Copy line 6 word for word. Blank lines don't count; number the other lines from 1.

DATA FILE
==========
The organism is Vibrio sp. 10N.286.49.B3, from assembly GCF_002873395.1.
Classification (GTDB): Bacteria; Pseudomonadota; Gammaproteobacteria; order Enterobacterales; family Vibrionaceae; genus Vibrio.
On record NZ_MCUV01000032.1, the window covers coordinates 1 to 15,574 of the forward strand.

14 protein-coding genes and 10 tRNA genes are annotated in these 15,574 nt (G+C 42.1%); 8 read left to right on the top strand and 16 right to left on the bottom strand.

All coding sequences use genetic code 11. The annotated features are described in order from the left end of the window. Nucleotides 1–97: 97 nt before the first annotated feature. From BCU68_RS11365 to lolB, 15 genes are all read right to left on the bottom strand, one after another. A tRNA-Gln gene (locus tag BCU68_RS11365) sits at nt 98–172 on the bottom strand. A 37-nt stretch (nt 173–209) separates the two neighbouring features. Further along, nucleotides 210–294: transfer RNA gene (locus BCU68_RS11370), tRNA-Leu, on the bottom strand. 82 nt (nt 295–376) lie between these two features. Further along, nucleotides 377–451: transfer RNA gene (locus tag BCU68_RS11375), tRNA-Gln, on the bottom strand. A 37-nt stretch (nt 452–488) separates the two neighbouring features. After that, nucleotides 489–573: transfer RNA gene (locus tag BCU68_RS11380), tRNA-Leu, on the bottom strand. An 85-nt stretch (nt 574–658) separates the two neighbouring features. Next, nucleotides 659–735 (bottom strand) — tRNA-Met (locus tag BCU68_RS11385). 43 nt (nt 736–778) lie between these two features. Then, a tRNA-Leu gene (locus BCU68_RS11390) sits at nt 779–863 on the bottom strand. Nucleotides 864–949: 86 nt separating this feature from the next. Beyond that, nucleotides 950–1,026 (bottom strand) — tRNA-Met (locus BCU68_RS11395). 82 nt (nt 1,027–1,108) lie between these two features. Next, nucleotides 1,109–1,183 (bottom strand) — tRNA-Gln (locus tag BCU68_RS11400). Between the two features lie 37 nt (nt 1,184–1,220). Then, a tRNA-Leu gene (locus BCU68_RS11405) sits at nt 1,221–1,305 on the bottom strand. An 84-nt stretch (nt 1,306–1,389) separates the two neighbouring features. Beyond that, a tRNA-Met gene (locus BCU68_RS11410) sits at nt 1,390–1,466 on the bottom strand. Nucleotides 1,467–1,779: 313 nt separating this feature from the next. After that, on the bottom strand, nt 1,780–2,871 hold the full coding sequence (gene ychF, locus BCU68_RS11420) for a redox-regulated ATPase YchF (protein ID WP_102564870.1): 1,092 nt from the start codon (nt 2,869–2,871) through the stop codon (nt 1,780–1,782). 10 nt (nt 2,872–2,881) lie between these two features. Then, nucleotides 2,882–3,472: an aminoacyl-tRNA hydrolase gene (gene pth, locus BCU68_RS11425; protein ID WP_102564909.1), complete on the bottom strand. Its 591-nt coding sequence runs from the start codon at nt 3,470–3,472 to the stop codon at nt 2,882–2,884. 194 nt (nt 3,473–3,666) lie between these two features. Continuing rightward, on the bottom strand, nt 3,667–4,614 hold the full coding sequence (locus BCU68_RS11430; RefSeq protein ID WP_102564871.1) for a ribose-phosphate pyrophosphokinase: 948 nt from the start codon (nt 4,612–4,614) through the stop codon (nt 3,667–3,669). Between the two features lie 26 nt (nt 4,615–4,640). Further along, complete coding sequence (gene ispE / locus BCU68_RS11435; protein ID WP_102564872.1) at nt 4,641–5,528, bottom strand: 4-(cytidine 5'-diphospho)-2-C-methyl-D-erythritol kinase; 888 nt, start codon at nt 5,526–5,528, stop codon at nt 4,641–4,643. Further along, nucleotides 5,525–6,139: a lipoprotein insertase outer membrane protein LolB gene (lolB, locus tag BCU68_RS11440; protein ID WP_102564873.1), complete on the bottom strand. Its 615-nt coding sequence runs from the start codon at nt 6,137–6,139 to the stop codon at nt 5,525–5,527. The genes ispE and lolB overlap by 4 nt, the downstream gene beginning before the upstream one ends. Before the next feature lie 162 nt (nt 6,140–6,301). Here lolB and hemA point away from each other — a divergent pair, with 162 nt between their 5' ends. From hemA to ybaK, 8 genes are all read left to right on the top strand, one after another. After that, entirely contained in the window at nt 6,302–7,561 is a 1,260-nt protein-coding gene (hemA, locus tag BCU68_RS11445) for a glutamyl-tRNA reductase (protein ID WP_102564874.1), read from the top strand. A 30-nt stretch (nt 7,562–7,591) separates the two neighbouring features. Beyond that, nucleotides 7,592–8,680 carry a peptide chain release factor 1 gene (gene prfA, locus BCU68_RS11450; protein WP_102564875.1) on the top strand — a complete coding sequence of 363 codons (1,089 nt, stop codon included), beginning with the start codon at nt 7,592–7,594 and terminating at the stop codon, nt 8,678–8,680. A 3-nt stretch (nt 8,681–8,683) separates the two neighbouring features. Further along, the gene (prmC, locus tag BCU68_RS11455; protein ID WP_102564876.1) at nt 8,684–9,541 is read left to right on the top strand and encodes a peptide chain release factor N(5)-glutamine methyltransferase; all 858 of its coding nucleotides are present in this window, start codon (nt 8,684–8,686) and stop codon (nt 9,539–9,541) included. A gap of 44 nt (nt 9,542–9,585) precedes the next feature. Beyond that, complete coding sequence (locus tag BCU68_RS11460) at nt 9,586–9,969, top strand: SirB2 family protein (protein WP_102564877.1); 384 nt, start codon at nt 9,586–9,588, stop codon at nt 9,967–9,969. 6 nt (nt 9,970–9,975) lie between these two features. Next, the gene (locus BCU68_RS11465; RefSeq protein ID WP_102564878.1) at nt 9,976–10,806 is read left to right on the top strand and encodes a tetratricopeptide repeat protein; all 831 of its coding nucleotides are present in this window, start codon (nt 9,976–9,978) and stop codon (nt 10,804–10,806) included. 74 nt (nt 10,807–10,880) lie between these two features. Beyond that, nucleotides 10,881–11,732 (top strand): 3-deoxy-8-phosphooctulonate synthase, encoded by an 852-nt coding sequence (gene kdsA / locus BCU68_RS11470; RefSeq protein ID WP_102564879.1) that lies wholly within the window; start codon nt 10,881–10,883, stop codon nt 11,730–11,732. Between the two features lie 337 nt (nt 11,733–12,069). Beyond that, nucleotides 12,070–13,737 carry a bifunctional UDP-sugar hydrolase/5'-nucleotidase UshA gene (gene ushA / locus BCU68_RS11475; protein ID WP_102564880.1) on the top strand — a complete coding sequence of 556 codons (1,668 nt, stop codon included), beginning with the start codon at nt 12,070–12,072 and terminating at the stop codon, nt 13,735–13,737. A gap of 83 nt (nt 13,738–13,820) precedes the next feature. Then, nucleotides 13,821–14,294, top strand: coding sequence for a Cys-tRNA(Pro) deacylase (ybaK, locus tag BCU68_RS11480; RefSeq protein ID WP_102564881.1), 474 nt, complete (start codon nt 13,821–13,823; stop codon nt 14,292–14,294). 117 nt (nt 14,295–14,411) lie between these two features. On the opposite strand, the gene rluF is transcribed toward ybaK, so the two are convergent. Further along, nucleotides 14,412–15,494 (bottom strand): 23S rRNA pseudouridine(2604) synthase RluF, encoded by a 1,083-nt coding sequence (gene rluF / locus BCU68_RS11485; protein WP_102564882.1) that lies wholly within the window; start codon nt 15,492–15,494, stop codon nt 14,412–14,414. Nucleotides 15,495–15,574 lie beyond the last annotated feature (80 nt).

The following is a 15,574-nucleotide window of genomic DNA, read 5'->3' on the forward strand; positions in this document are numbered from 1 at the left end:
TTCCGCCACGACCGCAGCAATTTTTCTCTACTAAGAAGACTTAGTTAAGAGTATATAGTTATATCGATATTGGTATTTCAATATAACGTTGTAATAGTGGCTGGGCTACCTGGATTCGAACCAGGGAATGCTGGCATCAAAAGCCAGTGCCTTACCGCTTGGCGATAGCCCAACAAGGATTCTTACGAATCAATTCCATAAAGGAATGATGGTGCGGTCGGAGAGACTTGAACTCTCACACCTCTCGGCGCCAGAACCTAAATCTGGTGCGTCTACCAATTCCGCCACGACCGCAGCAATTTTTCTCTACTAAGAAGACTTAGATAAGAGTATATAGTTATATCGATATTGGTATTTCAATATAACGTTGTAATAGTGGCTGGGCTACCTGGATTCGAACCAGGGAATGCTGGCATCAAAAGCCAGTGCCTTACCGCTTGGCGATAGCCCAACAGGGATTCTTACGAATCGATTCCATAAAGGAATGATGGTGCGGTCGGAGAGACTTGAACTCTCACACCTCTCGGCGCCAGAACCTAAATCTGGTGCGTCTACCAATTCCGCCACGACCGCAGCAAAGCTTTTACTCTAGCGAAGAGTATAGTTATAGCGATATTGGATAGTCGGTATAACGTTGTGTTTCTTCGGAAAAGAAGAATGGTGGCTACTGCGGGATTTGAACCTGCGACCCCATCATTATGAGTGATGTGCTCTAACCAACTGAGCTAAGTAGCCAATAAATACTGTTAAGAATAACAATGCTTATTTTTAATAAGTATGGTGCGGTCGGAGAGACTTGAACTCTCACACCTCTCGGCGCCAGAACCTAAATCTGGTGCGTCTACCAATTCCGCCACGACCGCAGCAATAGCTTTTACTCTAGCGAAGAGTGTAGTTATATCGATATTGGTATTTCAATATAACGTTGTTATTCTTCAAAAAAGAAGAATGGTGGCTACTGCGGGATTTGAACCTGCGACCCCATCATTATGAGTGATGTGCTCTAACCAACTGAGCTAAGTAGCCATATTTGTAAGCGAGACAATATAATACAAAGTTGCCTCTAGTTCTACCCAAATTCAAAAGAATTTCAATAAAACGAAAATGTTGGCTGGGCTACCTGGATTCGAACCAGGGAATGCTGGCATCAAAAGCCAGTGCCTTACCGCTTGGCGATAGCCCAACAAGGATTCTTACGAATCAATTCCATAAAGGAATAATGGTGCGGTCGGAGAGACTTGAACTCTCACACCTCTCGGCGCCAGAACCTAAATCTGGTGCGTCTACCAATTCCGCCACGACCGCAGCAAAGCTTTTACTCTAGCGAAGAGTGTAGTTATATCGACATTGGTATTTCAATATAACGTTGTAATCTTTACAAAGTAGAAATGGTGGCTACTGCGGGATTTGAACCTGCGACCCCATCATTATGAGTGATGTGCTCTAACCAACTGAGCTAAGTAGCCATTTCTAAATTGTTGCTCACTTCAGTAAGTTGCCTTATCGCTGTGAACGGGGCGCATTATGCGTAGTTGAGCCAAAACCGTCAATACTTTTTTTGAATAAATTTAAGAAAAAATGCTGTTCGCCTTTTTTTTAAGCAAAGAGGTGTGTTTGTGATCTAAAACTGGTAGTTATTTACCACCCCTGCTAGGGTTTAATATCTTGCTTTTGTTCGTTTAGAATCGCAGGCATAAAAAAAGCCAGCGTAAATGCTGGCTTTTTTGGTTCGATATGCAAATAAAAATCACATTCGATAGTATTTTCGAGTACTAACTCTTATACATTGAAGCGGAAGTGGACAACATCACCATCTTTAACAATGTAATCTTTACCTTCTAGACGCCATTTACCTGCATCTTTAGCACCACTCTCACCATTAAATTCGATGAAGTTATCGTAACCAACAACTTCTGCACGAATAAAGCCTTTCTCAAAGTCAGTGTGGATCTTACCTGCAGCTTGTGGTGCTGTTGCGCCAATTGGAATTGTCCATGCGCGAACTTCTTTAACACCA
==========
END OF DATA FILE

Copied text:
The following is a 15,574-nucleotide window of genomic DNA, read 5'->3' on the forward strand; positions in this document are numbered from 1 at the left end: